Digital illiteracy is stopping young people from excelling in their jobs

In this hyper-connected digital age, the youth are the most talked about demographic concerning the way that technology is taking hold of society and, more specifically, social interactions.

The ongoing consensus is that the average young person is more deft in digital tech than they are holding a conversation, but this notion might be inaccurate.

In a new study from YouGov, it turns out that 47% of “senior company decision makers” believe young people to be lacking in the experience need to work in any sector that relies on and uses digital technology.

The poll collected results from 1,000 employers of young people aged 16-25 and asked these hiring managers to answer questions regarding how well their younger employees are doing their jobs. The results showed that 20% of UK businesses are destined to ‘fall behind’ due to the lack of digital skills acquired by younger workers.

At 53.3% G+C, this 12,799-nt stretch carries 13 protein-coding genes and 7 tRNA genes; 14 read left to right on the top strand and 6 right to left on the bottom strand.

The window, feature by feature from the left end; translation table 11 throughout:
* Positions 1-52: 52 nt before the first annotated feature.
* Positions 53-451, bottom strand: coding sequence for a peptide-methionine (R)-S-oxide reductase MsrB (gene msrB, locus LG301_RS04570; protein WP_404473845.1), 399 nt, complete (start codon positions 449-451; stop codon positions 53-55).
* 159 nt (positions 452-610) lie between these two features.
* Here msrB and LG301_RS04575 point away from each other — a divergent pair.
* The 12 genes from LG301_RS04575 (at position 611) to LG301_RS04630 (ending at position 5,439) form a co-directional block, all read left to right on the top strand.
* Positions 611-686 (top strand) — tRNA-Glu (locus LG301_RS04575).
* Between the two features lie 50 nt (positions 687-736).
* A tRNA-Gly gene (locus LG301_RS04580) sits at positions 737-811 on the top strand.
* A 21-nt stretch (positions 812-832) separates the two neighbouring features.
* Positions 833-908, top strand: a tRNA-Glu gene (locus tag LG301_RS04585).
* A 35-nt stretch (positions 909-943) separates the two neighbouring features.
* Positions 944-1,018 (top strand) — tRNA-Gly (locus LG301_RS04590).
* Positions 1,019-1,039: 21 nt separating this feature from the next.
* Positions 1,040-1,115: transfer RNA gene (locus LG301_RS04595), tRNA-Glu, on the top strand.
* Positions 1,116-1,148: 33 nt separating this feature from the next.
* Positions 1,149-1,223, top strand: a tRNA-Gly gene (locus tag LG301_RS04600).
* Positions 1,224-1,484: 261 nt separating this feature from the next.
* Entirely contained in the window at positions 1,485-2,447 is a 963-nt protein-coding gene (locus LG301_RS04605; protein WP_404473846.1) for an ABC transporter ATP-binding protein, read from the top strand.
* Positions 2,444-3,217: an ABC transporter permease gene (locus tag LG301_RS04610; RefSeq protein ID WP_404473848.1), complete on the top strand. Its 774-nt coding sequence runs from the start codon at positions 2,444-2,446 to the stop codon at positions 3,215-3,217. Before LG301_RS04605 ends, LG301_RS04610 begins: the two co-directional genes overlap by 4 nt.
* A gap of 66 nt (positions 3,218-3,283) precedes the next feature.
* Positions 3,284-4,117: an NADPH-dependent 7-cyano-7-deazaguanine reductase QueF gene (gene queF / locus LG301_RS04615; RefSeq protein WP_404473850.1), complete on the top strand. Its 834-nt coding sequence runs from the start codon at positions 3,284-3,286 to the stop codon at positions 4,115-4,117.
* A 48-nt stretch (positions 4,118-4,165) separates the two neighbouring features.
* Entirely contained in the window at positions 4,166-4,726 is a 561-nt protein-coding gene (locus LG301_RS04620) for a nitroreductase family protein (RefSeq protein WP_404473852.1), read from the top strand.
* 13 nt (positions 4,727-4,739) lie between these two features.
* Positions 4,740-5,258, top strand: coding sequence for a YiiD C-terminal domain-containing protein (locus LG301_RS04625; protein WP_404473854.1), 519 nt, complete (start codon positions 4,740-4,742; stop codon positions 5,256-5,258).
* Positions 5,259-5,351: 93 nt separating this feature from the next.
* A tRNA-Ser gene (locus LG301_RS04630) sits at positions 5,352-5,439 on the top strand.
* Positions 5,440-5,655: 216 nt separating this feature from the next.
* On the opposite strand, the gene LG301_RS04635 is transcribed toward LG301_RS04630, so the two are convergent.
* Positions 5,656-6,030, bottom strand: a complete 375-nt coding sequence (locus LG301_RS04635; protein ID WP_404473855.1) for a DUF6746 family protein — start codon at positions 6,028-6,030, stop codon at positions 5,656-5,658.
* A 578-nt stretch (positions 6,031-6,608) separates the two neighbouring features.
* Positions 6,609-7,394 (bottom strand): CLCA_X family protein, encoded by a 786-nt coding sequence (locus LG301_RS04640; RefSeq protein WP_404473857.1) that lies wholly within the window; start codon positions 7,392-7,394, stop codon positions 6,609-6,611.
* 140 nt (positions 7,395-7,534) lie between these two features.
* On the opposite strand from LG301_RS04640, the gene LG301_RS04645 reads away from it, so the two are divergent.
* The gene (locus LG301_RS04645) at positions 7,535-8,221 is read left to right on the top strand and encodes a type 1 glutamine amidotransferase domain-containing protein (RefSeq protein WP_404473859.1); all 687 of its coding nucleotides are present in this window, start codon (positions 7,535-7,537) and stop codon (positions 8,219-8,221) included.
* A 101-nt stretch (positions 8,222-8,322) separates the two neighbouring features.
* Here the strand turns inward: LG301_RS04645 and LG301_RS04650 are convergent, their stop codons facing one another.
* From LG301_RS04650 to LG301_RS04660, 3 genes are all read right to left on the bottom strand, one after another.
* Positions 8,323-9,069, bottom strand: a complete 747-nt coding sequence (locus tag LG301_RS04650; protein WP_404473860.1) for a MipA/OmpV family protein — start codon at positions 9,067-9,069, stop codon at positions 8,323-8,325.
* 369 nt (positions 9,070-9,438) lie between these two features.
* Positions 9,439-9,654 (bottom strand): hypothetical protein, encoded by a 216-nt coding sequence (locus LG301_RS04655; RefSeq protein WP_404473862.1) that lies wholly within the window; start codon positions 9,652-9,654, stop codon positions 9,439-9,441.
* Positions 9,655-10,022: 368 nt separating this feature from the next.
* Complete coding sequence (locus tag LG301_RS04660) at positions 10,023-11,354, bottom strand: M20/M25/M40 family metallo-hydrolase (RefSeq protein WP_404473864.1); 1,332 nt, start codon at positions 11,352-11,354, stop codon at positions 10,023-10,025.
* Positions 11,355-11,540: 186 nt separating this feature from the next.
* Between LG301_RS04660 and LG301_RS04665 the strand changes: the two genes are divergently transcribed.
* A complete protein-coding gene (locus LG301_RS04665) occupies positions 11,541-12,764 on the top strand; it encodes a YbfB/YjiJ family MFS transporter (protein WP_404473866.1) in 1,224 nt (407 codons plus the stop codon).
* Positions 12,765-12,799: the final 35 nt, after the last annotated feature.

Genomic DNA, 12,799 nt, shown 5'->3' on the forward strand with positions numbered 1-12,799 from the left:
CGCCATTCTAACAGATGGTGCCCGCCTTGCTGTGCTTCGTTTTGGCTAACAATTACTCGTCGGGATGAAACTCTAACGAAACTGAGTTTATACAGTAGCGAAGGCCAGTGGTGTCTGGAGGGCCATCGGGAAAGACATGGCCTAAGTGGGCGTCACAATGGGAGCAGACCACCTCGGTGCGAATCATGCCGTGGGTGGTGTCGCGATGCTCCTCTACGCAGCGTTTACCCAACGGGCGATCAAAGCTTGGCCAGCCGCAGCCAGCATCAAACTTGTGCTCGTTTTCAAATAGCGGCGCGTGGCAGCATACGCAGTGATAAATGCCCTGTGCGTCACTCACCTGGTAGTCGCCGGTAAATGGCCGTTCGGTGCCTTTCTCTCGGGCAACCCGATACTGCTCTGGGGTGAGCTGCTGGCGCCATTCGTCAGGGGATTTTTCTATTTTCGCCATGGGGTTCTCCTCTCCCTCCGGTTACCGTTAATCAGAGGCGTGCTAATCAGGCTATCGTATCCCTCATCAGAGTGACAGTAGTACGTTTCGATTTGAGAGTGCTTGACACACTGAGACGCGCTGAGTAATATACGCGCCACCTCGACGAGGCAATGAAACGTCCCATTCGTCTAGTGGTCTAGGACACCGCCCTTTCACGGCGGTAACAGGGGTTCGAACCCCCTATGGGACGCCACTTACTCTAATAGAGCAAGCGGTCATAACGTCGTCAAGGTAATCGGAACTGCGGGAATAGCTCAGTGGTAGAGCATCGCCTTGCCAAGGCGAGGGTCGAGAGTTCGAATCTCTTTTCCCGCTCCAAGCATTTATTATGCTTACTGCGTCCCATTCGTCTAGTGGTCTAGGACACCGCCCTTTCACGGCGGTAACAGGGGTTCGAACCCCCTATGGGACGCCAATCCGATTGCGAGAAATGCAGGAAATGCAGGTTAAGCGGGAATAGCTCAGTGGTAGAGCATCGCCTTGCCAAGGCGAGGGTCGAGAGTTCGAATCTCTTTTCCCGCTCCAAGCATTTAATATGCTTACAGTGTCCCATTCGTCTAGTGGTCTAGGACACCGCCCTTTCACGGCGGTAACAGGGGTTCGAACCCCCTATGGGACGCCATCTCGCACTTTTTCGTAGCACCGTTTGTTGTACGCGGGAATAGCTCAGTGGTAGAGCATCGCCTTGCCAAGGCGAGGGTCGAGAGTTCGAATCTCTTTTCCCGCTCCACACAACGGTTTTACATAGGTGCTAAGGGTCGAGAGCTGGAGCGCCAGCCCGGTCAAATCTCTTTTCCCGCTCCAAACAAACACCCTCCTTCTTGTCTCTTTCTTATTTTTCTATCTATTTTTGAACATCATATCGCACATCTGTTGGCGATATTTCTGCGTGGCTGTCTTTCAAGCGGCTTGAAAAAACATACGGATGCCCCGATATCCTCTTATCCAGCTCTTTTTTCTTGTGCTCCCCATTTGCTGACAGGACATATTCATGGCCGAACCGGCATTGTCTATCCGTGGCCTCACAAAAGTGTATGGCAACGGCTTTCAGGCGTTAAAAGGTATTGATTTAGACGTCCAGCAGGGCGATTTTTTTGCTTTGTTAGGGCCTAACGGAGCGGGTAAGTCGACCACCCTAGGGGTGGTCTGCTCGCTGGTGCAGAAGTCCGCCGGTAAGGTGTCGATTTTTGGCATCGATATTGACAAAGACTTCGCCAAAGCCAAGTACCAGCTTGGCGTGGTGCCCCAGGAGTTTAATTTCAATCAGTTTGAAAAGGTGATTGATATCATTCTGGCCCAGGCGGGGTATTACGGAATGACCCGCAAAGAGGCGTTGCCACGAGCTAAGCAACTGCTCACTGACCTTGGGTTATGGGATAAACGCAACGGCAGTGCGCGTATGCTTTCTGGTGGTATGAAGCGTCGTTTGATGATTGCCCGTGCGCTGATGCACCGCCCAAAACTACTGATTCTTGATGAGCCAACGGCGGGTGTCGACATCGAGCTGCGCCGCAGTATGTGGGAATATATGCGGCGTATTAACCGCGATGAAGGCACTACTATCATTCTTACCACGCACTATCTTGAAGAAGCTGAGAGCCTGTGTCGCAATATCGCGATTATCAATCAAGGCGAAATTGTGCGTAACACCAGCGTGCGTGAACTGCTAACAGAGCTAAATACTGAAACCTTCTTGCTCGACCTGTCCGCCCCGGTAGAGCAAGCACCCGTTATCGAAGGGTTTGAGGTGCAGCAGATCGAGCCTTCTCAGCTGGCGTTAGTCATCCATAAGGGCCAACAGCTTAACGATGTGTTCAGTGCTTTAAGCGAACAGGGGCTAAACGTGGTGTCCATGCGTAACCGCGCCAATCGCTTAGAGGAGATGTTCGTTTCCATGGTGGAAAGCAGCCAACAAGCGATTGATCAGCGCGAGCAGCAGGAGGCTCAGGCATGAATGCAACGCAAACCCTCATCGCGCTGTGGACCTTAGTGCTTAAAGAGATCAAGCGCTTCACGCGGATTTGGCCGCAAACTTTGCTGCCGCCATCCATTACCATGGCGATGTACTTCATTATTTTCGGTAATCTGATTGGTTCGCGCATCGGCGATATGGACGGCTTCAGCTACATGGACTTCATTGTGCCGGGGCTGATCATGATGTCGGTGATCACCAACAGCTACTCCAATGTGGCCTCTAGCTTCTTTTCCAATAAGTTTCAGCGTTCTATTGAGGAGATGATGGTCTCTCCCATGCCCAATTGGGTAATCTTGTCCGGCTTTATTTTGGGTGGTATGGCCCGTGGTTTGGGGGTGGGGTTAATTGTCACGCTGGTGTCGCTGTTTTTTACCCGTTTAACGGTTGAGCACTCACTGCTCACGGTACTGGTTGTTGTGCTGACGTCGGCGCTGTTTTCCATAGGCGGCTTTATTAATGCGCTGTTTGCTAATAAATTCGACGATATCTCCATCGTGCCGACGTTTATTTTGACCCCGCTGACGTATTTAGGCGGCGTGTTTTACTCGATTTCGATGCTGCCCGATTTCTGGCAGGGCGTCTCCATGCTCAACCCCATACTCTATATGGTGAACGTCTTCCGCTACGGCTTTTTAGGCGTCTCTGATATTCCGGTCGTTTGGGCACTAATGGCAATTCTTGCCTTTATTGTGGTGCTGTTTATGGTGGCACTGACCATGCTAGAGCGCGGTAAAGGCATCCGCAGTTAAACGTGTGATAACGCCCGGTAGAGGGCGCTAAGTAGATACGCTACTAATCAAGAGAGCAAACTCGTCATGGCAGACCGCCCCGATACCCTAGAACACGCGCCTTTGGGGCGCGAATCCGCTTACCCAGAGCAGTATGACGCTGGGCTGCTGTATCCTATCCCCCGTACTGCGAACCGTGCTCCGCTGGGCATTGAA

At this point you’re probably thinking: “But I’m the only person in my house that knows how to work the printer” or “My Dad has only known how to copy and paste since 2013” – but your idea of ‘digital skills’ aren’t exactly what these employers are referring to.

Head of digital at Capgemini UK, who commissioned this poll, said: “Our research highlights that being adept with social media and consumer technology is simply not enough if the UK is to compete in the global digital economy.”

“While there is a genuine risk that the shortage of digital skills will pull British businesses behind their international counterparts, it can also be seen as an opportunity for all.”

Treat this as forewarning to get your digital skills in check. Take an evening course or learn from Youtube. To be the best employee you can be, you’ll need to ensure your longevity.